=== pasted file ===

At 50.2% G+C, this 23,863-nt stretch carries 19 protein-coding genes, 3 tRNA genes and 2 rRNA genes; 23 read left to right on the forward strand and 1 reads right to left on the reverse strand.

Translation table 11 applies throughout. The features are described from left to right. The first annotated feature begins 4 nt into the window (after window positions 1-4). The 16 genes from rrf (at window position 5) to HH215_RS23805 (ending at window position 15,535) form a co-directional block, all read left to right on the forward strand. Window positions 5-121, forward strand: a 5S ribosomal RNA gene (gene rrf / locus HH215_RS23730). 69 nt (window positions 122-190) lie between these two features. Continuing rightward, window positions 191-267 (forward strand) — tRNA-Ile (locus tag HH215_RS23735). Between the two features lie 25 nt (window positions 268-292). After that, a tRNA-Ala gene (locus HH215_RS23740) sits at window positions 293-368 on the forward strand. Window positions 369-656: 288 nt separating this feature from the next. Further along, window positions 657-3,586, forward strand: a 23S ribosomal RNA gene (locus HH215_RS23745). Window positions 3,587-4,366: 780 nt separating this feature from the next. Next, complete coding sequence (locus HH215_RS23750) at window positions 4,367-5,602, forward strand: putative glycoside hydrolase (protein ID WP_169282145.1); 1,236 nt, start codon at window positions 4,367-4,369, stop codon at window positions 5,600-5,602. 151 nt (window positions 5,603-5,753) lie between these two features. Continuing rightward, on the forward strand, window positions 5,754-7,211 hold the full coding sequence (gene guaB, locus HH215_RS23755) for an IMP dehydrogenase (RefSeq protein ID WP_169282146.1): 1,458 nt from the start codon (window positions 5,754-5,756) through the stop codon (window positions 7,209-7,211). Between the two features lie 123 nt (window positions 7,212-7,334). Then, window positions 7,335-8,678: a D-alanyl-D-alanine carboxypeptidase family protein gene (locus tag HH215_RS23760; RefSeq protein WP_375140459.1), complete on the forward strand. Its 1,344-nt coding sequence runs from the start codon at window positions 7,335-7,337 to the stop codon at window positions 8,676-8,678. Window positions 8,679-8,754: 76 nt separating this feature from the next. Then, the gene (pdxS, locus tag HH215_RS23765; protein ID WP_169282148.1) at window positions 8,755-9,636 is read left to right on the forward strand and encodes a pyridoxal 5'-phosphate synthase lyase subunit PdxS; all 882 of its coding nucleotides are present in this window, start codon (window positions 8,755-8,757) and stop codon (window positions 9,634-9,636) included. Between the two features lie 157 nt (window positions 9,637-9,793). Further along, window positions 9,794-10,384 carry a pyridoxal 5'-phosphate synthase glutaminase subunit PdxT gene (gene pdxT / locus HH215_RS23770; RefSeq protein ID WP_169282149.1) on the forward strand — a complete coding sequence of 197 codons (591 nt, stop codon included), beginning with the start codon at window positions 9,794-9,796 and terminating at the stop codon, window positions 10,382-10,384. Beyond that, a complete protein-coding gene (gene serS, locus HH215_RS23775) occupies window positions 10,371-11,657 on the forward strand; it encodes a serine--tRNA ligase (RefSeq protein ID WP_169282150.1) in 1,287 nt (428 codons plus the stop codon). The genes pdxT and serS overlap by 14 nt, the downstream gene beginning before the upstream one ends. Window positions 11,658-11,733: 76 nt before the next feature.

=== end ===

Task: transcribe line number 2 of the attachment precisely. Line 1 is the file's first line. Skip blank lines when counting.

Translation table 11 applies throughout. The features are described from left to right. The first annotated feature begins 4 nt into the window (after window positions 1-4). The 16 genes from rrf (at window position 5) to HH215_RS23805 (ending at window position 15,535) form a co-directional block, all read left to right on the forward strand. Window positions 5-121, forward strand: a 5S ribosomal RNA gene (gene rrf / locus HH215_RS23730). 69 nt (window positions 122-190) lie between these two features. Continuing rightward, window positions 191-267 (forward strand) — tRNA-Ile (locus tag HH215_RS23735). Between the two features lie 25 nt (window positions 268-292). After that, a tRNA-Ala gene (locus HH215_RS23740) sits at window positions 293-368 on the forward strand. Window positions 369-656: 288 nt separating this feature from the next. Further along, window positions 657-3,586, forward strand: a 23S ribosomal RNA gene (locus HH215_RS23745). Window positions 3,587-4,366: 780 nt separating this feature from the next. Next, complete coding sequence (locus HH215_RS23750) at window positions 4,367-5,602, forward strand: putative glycoside hydrolase (protein ID WP_169282145.1); 1,236 nt, start codon at window positions 4,367-4,369, stop codon at window positions 5,600-5,602. 151 nt (window positions 5,603-5,753) lie between these two features. Continuing rightward, on the forward strand, window positions 5,754-7,211 hold the full coding sequence (gene guaB, locus HH215_RS23755) for an IMP dehydrogenase (RefSeq protein ID WP_169282146.1): 1,458 nt from the start codon (window positions 5,754-5,756) through the stop codon (window positions 7,209-7,211). Between the two features lie 123 nt (window positions 7,212-7,334). Then, window positions 7,335-8,678: a D-alanyl-D-alanine carboxypeptidase family protein gene (locus tag HH215_RS23760; RefSeq protein WP_375140459.1), complete on the forward strand. Its 1,344-nt coding sequence runs from the start codon at window positions 7,335-7,337 to the stop codon at window positions 8,676-8,678. Window positions 8,679-8,754: 76 nt separating this feature from the next. Then, the gene (pdxS, locus tag HH215_RS23765; protein ID WP_169282148.1) at window positions 8,755-9,636 is read left to right on the forward strand and encodes a pyridoxal 5'-phosphate synthase lyase subunit PdxS; all 882 of its coding nucleotides are present in this window, start codon (window positions 8,755-8,757) and stop codon (window positions 9,634-9,636) included. Between the two features lie 157 nt (window positions 9,637-9,793). Further along, window positions 9,794-10,384 carry a pyridoxal 5'-phosphate synthase glutaminase subunit PdxT gene (gene pdxT / locus HH215_RS23770; RefSeq protein ID WP_169282149.1) on the forward strand — a complete coding sequence of 197 codons (591 nt, stop codon included), beginning with the start codon at window positions 9,794-9,796 and terminating at the stop codon, window positions 10,382-10,384. Beyond that, a complete protein-coding gene (gene serS, locus HH215_RS23775) occupies window positions 10,371-11,657 on the forward strand; it encodes a serine--tRNA ligase (RefSeq protein ID WP_169282150.1) in 1,287 nt (428 codons plus the stop codon). The genes pdxT and serS overlap by 14 nt, the downstream gene beginning before the upstream one ends. Window positions 11,658-11,733: 76 nt before the next feature.